Improvisation of another kind now from the duo of Rhodri Davies and Mark Wastell. The Welsh harpist Davies is forsaking his usual stringed instrument to manipulate his live electronics set-up on these old-ish (2005) live recordings, from Melbourne (the small English market town, not the Australian city). Mark Wastell likewise has left his tam-tam at home and is electing instead to play lots of close-mic’ed objects, along with his CD player, mixing desk, and electronics equipment. We don’t hear so much of this kind of playing in the improvisation world these days. At one stage there seemed to be a minor upsurge in the incidence of players seizing inert materials like plastic bags or blocks of polystyrene, rubbing them together, and using small contact microphones to amplify the results. Often the results were quite boring, in spite of all that avowed “experimental” activity. Live In Melbourne (MIKROTON RECORDINGS MIKROTON CD 10), I am happy to report, is very successful on the musical front, contains a lot of incident and interesting sounds (no long pauses or pointless silent contemplations), and above all is clear evidence of strong musical skills and an outstanding rapport between the two players. 36 minutes of intense and absorbing abstract micro-shuffling mixed with controlled feedback drones and high-pitched whining sounds. From Russia, this arrived 31 January.

Another item from the bundle of Unfathomless CDs is Aguatierra (U06) by Juan José Calarco. It’s two long suites, mostly captured from the Xohimilco Ecological park in Mexico City, where the artist pursues his interest in canals; there are also sounds from a nature reserve in Argentina, and a collaborator Pablo Reche assisted with parts of the work. As the title suggests, the sound is an elegant and seamless blend of water sounds and earth sounds. The cover artworks also achieve this blending; they were assembled by Daniel Crokaert, using artworks by Calarco. I like this one better than the previously noted item from this label; Calarco seems less “mystical” and more plain-spoken in his artistic deliberations, and the work has a clarity and simplicity that can’t fail to appeal to lovers of the “phonography” genre. Purchase this for a relaxing and slow journey through a very calm and serene landscape / waterscape, with the gentle songs of birds and chirring of insects to pass the hours.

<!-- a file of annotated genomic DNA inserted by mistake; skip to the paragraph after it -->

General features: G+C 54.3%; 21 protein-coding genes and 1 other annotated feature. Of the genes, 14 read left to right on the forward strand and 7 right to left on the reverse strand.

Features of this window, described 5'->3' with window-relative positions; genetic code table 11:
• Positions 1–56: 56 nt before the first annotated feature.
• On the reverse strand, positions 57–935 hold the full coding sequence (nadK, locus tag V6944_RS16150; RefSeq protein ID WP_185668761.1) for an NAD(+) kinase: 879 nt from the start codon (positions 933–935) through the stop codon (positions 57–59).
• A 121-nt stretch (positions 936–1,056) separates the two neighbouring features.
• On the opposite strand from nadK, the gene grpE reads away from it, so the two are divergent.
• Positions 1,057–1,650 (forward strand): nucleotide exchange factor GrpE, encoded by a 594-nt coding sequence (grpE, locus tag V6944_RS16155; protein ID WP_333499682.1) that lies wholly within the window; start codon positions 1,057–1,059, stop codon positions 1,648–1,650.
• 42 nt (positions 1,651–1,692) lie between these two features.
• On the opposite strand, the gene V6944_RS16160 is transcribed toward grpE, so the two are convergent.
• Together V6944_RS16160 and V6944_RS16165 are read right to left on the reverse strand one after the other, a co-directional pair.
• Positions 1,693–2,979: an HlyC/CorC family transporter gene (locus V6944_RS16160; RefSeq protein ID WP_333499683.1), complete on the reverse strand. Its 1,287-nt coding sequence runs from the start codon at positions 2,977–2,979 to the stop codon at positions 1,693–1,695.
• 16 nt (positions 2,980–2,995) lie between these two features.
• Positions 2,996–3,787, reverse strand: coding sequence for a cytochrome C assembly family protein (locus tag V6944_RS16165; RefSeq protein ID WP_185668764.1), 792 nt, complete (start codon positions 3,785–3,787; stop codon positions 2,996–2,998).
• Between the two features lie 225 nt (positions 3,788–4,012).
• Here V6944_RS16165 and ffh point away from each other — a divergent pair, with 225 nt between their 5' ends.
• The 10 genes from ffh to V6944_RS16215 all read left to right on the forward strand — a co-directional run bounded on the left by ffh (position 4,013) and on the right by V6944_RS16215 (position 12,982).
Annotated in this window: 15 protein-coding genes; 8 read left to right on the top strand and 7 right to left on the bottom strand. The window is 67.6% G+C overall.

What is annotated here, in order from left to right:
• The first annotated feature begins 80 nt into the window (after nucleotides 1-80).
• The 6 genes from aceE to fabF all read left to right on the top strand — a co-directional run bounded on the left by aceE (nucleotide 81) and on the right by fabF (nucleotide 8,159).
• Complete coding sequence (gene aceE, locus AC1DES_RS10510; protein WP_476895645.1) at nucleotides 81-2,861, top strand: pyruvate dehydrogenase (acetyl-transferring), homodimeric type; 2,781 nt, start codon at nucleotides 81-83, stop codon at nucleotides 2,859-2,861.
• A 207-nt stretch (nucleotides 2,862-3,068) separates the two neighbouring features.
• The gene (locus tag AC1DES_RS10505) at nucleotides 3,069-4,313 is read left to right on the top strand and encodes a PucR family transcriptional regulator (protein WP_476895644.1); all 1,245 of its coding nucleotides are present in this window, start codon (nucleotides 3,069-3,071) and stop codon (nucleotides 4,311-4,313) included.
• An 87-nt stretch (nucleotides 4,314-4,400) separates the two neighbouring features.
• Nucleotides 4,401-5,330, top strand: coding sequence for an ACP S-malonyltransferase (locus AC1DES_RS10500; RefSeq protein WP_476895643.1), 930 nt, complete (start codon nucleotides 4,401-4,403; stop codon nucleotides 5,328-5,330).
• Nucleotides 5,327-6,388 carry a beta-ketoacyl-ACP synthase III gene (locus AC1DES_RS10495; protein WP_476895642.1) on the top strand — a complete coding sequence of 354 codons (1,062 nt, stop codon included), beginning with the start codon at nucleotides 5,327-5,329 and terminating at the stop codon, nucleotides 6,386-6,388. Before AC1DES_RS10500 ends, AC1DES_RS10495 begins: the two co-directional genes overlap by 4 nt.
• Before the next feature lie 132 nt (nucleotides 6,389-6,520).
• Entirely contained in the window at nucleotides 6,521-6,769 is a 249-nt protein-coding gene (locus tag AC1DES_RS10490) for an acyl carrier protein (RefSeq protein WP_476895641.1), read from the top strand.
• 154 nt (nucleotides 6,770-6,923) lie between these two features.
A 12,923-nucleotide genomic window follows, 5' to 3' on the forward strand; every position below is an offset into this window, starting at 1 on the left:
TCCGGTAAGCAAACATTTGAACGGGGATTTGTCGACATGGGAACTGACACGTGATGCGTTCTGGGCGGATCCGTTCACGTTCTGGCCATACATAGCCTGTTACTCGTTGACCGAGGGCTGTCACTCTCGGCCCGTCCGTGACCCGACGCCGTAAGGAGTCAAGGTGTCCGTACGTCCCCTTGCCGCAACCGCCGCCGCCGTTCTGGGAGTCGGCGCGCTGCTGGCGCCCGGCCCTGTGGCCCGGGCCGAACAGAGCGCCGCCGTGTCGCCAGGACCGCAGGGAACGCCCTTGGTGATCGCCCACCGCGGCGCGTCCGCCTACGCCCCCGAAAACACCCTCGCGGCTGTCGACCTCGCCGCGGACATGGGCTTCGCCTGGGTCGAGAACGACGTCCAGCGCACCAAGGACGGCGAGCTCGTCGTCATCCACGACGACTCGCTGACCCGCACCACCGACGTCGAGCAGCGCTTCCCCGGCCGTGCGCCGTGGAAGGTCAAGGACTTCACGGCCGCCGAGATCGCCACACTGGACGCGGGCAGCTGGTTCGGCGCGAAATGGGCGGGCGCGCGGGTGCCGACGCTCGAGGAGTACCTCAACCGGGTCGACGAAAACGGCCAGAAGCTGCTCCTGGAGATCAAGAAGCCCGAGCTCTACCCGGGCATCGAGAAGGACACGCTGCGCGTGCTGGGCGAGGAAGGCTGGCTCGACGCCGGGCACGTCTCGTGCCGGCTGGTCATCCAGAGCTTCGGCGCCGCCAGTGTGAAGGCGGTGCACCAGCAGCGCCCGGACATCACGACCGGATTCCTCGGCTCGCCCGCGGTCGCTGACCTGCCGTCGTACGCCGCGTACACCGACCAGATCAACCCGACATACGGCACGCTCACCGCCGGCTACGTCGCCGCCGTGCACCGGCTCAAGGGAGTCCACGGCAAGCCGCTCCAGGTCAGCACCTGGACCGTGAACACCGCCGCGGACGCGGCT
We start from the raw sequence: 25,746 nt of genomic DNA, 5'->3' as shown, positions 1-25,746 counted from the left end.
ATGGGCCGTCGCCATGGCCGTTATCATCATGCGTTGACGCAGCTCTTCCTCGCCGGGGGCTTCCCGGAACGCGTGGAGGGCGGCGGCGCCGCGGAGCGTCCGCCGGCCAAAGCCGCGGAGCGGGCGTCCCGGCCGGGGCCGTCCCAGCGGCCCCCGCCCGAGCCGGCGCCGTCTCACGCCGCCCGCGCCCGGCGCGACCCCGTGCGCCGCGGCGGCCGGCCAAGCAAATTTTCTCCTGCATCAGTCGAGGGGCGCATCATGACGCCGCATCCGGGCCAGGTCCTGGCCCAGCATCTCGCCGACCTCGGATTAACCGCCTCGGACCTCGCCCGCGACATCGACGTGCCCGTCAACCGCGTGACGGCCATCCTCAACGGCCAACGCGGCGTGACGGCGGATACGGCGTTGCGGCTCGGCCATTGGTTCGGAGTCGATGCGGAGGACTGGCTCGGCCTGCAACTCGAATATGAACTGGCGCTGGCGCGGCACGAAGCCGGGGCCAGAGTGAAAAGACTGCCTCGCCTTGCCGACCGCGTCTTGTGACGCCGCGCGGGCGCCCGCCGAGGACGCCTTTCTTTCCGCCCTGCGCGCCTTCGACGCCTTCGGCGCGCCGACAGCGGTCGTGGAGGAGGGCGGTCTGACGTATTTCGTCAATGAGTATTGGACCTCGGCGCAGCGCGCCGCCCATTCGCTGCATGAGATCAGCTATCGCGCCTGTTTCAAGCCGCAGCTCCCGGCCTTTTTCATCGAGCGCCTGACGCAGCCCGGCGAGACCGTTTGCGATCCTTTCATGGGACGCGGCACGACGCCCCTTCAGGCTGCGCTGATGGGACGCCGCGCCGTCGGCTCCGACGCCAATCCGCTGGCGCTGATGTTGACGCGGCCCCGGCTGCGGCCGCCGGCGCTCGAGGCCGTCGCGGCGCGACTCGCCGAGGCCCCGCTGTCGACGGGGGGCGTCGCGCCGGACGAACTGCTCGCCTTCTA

The diametric opposite of calm and serene is that strange inhuman noise offered by Keroaän, on a mini-CDR called Daunting In Its Variousness: First in a suite of an Indeterminate Number of Pieces (COPY FOR YOUR RECORDS CFYR03). This crackling and human-crushing diabolical noise may have had its origins in computer code, if the notes are anything to go by; they refer to Keroaän artificial intelligence, developed by Ian M. Fraser and Reed Evan Rosenberg. The actual music of course is performed by Keroaän itself “without any human intervention whatsoever”. Give yourself time to work through the unfamiliar and near-painful sensations afforded by the gritty surfaces here, and eventually you may be rewarded with near-musical swipes and unearthly screams of complaint issuing from the bowels of this huge chunk of code as it passes through the functions of a media player. The performance is also chopped apart into segments that incorporate heart-stopping silences in among the grunckering brattlements, acting in a grotesque parody of conventional musical dynamics. It may seem stilted and unnatural at times, but the achievement here is the glorious impossibility of it; no human being could ever bring themselves to the point where they might conceive of making noise music in this way, let alone have the courage to execute it. Proof once again that the machines are taking over, and they will win. Fraser and Reed may one day manage to write a machine-readable script that acts as a simulacrum for a virtual Merzbow. Note also the use of the Cagean term “indeterminate”, and the painterly brush work on the disc adding a splash of fine-art loft-scene vibe. From 16 January, another nifty slice of marginal New York experimentism.